Kaye Holland - a former laowai (foreigner) in China - loved her time in China but there were a few things she doesn’t miss...
Being a vegetarian
Good luck being a veggie in China: even seemingly innocuous tofu and celery offerings sold in 7-Eleven and the like have actually been cooked in a meat stock. And I lost count of how many times I ordered so called ‘vegetarian dishes’ only to find, as I poked my chopsticks around, some meat in the middle of my mi fan (rice).
China was a dynamic place to call home, but it wasn’t a healthy one by any means –thanks to the widespread pollution caused by the 1,000 new cars that take to the roads on a daily basis. Subsequently despite sporting a pollution mask that makes me look like Michael Jackson, I still managed to succumb to the China cough – a hacking, lung ripping cough that left me gasping for breath. On occasions, the thick brown stuff was so severe that Beijing International airport was forced to close. Make no mistake, the severity of the smog can’t be denied: lung cancer rate in the Chinese capital has risen by 60 percent (despite a decrease in the number of smokers) over the last decade.
The Chinese are passionate about Baiju - a grain-based distillate, whose principle base is sorghum. It’s China’s national drink but it evokes a mixed response among expats. Much like marmite, some love it and others hate it. I fell into the latter camp. I must have had hundreds of sips of the spirit - that’s often referred to as the white lady - but I never managed to acquire a taste for the tipple. So what does it taste like? Unlike anything you've ever had before… Firewater would be a polite way of describing China's homegrown alcoholic spirit. Alas if you’re living and working in China, you’ll find yourself forced to take part in a Baiju show (read necking the stuff at networking events and business meetings) on a weekly basis. It’s considered rude to refuse...
Hitting a (highlights) wall
Pre China, I was a perfectly passable enhanced blonde with a head of top notch, regularly replenished highlights. During my time in the Middle Kingdom, my hair was invariably the colour of custard. Is it possible to achieve a glossy Grace Kelly shade of blonde in Beijing? Having tried out around 30 salons between us, myself and friends (and fellow blondes) Em and Amanda would answer: no. The prevailing hair colour hierarchy in China is brown whereas blonde, by comparison, is toxic: it’s time consuming, costly and invariably catastrophic.
China’s trains and subway systems are fantastic and put the London Underground to shame. It’s planes? Not so much. Make no mistake: all planes get delayed in China. I don’t think I ever departed on a flight that left at its 'scheduled' time. If and when your flight does eventually take off, expect an entertaining ride: the Chinese will ‘ooh’ and ‘ahh’ every time air turbulence occurs. At the end of the journey once the plane has touched down on tarmac, your Chinese flying companions will break out into relieved applause before rushing down the aisles so as to be first off the flight.
Planning on travelling to China? Plan on seeing and hearing a hell of a lot of spitting. There have been government campaigns to curb spitting since the 80s but to no avail: the older generation of Chinese simply don’t consider spitting to be rude or impolite. I 'got' that spitting was acceptable form of public behaviour in China but I never got used to hearing that horrendous hocking sound - aka an alarm bell that someone is about to spit.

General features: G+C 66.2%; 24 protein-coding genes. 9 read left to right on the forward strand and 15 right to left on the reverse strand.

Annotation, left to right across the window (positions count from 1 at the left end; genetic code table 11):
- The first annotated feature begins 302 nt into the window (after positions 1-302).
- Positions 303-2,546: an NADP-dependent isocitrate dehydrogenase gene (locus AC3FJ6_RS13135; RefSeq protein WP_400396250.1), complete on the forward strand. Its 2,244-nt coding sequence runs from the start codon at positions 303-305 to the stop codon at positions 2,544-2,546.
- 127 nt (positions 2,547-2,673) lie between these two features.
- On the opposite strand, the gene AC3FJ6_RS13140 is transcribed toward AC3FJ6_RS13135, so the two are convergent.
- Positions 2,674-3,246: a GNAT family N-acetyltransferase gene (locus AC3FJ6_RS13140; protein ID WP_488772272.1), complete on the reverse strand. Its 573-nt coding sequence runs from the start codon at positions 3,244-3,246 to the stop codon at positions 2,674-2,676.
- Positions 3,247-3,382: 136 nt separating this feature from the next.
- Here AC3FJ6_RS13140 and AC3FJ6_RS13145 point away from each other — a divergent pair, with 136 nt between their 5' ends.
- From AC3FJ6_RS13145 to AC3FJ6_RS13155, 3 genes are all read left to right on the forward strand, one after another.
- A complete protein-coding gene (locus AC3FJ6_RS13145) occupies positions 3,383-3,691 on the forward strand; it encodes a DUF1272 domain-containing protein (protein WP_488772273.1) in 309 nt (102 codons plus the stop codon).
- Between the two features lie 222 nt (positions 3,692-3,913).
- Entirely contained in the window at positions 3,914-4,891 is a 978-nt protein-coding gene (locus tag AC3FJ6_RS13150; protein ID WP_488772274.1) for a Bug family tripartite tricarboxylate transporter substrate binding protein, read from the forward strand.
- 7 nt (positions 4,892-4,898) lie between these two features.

Banking in China
Banking in China is a big headache. Forget online banking, every single little transaction has to be done in person at a particular branch. Want to open a bank account? That’s done at one branch. Need to charge up your electricity card? Off to another bank you go. Looking to transfer money home? Good luck with that one - Chinese officials will try their damnedest to make sure that your Rénmínbì remains in the Middle Kingdom. Regardless of which bank you visit and why, you’ll be told to take a number (much like going for a blood test in Blighty) and then join a queue snaking out the door. If you’re lucky, approximately two hours later* you’ll finally get to the front of the glass window where the teller will demand to see your passport, pay slips, bank cards and millions of other documents before cheekily charging you a fee for dealing with your request.
*Tip: it doesn’t matter whether you visit first thing in the morning or last thing in the afternoon, the banks are invariably always busy. Apart from at lunch time: at 12 midday on the dot, everyone - customers and staff alike - disappear to chi fan (eat).
Can you imagine living in a world without Facebook? In China, that’s a daily reality. Turns out I not only survived, but positively thrived sans Facebook (not spending spare time checking out pictures of peoples' holidays or new houses or torturing yourself tracking your ex's every move is a wonderful thing). However having to purchase and then fire up VPN every time you want to access a ‘proper’ news website? Arghhhh! And I definitely don’t miss having to always access the internet via a cable modem (nobody at China Unicom - China’s only Internet company - knew how to set up a wireless router in my apartment.) And emails that ‘magically’ disappeared from my inbox...
To read what Kaye misses most about the Middle Kingdom, please click here